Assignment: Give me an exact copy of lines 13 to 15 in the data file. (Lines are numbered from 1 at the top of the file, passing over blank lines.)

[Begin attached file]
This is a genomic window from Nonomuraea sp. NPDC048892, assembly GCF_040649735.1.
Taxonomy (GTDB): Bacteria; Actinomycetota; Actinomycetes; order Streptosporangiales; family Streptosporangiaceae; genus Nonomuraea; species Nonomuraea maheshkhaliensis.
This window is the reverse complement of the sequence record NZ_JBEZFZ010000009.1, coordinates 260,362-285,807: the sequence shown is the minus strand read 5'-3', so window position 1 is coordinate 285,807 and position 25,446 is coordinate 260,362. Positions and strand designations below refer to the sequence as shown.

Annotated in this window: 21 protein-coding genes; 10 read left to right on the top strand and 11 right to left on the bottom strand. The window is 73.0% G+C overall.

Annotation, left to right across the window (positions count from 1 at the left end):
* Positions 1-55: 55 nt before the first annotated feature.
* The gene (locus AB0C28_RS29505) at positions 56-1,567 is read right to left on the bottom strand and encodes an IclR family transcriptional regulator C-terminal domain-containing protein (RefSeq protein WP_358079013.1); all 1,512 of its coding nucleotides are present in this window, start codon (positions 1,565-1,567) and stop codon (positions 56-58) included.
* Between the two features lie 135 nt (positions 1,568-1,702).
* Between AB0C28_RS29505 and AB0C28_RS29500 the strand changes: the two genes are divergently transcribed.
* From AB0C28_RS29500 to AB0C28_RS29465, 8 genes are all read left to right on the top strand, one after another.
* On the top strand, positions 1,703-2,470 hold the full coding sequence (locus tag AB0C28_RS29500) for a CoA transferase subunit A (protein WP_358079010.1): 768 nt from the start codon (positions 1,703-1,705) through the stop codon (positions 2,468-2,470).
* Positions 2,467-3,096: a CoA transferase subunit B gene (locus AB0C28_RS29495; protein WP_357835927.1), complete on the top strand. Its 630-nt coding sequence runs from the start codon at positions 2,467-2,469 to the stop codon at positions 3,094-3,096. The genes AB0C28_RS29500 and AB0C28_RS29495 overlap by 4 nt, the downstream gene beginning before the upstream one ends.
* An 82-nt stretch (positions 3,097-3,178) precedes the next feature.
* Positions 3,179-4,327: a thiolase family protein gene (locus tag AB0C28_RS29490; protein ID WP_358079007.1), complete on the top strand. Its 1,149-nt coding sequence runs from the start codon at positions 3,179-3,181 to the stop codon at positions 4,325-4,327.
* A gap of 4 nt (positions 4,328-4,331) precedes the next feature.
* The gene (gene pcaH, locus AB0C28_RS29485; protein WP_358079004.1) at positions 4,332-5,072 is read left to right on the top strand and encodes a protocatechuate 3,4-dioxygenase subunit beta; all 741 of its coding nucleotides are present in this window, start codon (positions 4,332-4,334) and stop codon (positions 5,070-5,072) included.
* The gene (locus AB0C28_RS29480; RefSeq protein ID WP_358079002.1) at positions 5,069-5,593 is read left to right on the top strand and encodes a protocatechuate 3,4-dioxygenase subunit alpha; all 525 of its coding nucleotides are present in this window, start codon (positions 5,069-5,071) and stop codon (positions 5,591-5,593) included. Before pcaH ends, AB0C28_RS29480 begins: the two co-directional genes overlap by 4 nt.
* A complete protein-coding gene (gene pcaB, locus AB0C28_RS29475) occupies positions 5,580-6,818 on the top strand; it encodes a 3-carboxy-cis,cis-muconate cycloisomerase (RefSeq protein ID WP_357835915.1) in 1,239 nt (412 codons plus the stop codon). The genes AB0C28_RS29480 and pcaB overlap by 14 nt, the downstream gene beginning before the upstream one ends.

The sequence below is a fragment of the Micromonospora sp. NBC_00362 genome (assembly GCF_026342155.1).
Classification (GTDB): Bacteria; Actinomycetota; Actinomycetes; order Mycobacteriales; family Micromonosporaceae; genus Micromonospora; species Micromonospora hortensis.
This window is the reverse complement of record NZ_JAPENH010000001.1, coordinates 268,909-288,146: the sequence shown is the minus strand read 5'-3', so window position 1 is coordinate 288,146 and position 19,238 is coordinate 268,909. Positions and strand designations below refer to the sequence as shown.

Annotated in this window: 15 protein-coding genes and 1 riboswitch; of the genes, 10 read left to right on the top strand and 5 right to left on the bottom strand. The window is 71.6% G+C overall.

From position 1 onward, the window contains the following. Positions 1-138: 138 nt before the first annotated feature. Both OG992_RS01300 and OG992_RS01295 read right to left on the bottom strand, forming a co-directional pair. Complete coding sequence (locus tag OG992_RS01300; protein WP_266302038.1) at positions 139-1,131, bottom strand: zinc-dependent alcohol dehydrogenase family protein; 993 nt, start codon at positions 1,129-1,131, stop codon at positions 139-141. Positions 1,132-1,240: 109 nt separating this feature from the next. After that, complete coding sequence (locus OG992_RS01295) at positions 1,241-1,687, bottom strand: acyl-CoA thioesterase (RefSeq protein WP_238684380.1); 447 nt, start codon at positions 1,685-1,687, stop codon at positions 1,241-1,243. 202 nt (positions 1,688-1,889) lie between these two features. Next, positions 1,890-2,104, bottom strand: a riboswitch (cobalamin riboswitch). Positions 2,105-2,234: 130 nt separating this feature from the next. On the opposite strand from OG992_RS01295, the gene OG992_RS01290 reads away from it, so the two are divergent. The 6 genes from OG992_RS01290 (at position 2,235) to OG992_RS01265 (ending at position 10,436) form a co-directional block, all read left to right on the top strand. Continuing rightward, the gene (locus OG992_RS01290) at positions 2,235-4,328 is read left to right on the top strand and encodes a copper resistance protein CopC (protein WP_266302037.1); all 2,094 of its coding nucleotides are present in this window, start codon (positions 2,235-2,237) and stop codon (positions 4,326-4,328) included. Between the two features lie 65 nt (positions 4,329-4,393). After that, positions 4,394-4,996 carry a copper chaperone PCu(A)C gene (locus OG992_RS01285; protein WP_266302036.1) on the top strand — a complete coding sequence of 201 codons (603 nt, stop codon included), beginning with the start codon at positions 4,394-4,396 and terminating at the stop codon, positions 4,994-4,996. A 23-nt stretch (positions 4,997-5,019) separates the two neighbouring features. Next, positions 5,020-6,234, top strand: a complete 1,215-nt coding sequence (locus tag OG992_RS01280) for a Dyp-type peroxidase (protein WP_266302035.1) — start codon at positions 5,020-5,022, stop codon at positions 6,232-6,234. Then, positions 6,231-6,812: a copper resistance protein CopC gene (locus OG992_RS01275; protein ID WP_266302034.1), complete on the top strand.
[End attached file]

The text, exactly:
* An 82-nt stretch (positions 3,097-3,178) precedes the next feature.
* Positions 3,179-4,327: a thiolase family protein gene (locus tag AB0C28_RS29490; protein ID WP_358079007.1), complete on the top strand. Its 1,149-nt coding sequence runs from the start codon at positions 3,179-3,181 to the stop codon at positions 4,325-4,327.
* A gap of 4 nt (positions 4,328-4,331) precedes the next feature.